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The $12 Million Bespoke Rolls-Royce 'Sweptail' Is a Bond-Worthy Nod to Custom Coachbuilding

Money no object.

In 2013 one of Rolls-Royce's most valued customers approached it with an intriguing request: create a completely unique one-off motorcar, and damn the cost. Four years and $12 million later, Rolls has unveiled the "Sweptail" at the Concorso d’Eleganza in Italy, a nod to the rakish "swept tail" seen on Rolls models in the 1920s and '30s.

The stylish two-seater coupe is a tribute to the lost art of coachbuilding, when each luxury car was a truly custom commission designed after one had purchased an engine and chassis. The customer, a connoisseur and collector of distinctive, one-off items including superyachts and private aircraft, according to Rolls, didn't want to be seen driving the same old thing as every other multimillionaire.

The most distinctive feature of the beautiful ride is its sweeping, tapered panoramic glass roof extending all the way back to the boot. Specific inspirations were the 1925 Phantom I Round Door built by Jonckheere; the 1934 Phantom II Streamline Saloon by Park Ward; the 1934 Gurney Nutting Phantom II Two Door Light Saloon; and the 1934 Park Ward 20/25 Limousine Coupé, all ultimate examples of the coachbuilder's art.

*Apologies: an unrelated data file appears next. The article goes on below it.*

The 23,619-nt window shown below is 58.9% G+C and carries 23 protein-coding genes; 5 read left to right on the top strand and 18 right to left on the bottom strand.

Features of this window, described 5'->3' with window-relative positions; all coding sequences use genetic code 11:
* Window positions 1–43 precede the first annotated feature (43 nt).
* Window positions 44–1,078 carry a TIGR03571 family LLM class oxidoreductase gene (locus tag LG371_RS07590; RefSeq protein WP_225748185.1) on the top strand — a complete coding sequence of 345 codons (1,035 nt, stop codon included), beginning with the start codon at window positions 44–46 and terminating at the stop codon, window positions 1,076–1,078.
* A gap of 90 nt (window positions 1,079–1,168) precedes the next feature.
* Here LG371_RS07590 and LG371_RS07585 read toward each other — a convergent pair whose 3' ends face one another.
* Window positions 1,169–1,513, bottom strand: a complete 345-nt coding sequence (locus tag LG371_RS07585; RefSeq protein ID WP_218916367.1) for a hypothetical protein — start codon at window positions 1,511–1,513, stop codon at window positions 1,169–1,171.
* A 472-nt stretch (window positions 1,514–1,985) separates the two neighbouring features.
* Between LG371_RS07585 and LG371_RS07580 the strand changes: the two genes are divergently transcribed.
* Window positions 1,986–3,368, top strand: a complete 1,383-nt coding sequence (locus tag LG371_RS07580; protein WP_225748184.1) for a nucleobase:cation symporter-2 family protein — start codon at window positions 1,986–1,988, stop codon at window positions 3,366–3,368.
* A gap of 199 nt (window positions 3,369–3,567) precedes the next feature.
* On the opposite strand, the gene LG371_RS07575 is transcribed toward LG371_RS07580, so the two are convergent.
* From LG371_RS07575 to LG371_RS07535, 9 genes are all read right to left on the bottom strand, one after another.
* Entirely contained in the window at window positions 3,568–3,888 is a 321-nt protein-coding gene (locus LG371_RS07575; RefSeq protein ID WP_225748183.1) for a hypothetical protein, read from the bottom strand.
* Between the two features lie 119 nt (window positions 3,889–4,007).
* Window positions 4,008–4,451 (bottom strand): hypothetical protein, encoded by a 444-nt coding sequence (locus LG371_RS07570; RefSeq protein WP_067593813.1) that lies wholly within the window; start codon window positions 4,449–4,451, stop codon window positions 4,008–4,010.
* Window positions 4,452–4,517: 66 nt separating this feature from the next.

Inside the vehicle is just as beautiful. The interior is "ruled by a philosophy of simplicity and minimalism leading to a distillation of componentry and a purification of clutter," as Rolls puts it. Switches and levers have been reduced to an absolute minimum to maximize the beauty of the precious materials used.

Specifically, vast swathes of polished Macassar Ebony and exotic Paldao wood in contrasting dark and light tones, set off by gorgeous Moccasin and Dark Spice leather wrapping the seats, armrests and dashboard top. And where you'd normally expect to find rear seats is a vast expanse of wood creating a shelf, incorporating a special hat shelf, which is highly polished and inset with luggage rails.

There are a few features of the Sweptail that would make even James Bond jealous: concealed in the walls are two identical compartments which can be deployed to present bespoke attaché cases, hand-crafted from lightweight carbon fibre, wrapped in the finest leather matching the interior of the car, with titanium hardware. They of course match a full set of luggage fitted to the car's trunk. And the coup de grace is a hidden mechanism in the center console that, at the touch of a button, will deploy a bottle of the client’s favorite vintage champagne – the year of his birth, natch – and two crystal champagne flutes. Chilled to perfection, of course....